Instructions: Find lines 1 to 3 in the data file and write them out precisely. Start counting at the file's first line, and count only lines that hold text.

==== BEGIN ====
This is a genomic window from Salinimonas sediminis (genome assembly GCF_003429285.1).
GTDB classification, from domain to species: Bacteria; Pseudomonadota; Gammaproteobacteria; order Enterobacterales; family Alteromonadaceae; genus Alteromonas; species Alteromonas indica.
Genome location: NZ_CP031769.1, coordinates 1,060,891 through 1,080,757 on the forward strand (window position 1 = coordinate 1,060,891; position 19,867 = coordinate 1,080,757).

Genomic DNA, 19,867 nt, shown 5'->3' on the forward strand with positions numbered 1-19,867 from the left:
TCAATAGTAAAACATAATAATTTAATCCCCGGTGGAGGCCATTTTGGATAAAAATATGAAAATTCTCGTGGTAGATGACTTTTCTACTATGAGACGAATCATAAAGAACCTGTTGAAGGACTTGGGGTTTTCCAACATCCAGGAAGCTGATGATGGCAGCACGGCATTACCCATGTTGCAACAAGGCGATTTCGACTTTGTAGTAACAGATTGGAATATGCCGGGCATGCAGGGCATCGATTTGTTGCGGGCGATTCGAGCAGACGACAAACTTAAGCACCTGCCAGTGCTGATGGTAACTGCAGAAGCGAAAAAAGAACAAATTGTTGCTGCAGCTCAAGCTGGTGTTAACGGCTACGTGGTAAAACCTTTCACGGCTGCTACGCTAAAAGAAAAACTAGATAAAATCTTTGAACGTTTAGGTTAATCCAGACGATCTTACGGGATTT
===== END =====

This is a genomic window from Salinimonas sediminis (genome assembly GCF_003429285.1).
GTDB classification, from domain to species: Bacteria; Pseudomonadota; Gammaproteobacteria; order Enterobacterales; family Alteromonadaceae; genus Alteromonas; species Alteromonas indica.
Genome location: NZ_CP031769.1, coordinates 1,060,891 through 1,080,757 on the forward strand (window position 1 = coordinate 1,060,891; position 19,867 = coordinate 1,080,757).